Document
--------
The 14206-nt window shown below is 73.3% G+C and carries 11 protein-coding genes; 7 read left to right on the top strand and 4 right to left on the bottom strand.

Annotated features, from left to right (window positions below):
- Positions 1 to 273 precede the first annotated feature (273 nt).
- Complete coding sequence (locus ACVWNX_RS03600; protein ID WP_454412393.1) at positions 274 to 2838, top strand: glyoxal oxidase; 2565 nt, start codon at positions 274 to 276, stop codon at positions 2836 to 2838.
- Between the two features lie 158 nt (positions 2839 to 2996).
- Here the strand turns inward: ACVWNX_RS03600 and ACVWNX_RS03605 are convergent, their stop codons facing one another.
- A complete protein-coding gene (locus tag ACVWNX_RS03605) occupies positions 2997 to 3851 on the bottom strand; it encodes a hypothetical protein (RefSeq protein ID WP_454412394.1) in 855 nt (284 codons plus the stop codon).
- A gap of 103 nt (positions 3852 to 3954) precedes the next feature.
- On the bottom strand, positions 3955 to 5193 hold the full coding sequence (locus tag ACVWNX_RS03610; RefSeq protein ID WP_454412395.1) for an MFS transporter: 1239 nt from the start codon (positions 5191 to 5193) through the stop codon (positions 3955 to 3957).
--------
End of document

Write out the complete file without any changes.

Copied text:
The 14206-nt window shown below is 73.3% G+C and carries 11 protein-coding genes; 7 read left to right on the top strand and 4 right to left on the bottom strand.

Annotated features, from left to right (window positions below):
- Positions 1 to 273 precede the first annotated feature (273 nt).
- Complete coding sequence (locus ACVWNX_RS03600; protein ID WP_454412393.1) at positions 274 to 2838, top strand: glyoxal oxidase; 2565 nt, start codon at positions 274 to 276, stop codon at positions 2836 to 2838.
- Between the two features lie 158 nt (positions 2839 to 2996).
- Here the strand turns inward: ACVWNX_RS03600 and ACVWNX_RS03605 are convergent, their stop codons facing one another.
- A complete protein-coding gene (locus tag ACVWNX_RS03605) occupies positions 2997 to 3851 on the bottom strand; it encodes a hypothetical protein (RefSeq protein ID WP_454412394.1) in 855 nt (284 codons plus the stop codon).
- A gap of 103 nt (positions 3852 to 3954) precedes the next feature.
- On the bottom strand, positions 3955 to 5193 hold the full coding sequence (locus tag ACVWNX_RS03610; RefSeq protein ID WP_454412395.1) for an MFS transporter: 1239 nt from the start codon (positions 5191 to 5193) through the stop codon (positions 3955 to 3957).